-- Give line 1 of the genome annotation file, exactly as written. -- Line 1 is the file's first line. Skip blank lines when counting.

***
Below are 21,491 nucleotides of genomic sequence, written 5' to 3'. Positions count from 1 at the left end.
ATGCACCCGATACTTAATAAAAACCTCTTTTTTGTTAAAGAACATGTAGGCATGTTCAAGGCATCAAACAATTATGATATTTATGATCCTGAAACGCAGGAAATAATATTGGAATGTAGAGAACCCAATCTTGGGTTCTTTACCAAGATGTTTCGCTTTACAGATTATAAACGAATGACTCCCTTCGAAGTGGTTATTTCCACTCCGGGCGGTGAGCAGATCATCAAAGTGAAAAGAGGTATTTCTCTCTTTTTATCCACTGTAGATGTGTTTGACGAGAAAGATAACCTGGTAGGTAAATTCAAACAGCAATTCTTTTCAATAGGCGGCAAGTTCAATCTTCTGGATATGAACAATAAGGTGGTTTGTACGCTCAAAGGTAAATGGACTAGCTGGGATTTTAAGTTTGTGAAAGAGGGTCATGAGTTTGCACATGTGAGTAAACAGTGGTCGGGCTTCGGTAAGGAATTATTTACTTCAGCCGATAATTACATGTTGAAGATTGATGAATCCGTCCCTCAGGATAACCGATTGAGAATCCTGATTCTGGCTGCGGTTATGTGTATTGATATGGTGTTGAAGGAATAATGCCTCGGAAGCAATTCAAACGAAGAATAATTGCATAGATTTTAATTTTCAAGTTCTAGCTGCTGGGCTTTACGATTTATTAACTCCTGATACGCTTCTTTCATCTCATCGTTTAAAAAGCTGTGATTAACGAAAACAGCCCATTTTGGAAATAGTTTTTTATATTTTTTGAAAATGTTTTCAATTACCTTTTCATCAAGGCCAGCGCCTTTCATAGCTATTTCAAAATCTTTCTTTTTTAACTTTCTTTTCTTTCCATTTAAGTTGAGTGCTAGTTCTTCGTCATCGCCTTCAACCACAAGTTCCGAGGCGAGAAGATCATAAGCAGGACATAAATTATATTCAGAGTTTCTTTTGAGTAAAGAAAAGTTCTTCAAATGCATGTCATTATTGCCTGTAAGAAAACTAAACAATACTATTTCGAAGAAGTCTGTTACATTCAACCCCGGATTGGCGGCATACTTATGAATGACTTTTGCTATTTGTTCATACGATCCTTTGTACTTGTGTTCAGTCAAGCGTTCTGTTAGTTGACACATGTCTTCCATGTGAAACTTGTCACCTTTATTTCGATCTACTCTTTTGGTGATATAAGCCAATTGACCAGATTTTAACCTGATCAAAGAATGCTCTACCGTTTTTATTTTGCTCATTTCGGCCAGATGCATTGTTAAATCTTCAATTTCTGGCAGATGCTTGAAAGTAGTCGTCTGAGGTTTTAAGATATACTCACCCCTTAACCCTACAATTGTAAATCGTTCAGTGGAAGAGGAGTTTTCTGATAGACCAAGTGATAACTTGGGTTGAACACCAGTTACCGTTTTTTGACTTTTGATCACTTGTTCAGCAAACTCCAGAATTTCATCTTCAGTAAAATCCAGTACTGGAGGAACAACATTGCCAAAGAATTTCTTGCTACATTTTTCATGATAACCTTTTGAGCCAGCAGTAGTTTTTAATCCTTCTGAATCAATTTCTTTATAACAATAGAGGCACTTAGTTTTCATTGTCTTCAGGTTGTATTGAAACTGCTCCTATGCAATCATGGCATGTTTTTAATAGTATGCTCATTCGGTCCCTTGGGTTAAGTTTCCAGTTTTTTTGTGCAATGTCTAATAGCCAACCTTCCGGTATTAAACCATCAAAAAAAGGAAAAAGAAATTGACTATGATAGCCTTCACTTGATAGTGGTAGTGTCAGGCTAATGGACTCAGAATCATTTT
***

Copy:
Below are 21,491 nucleotides of genomic sequence, written 5' to 3'. Positions count from 1 at the left end.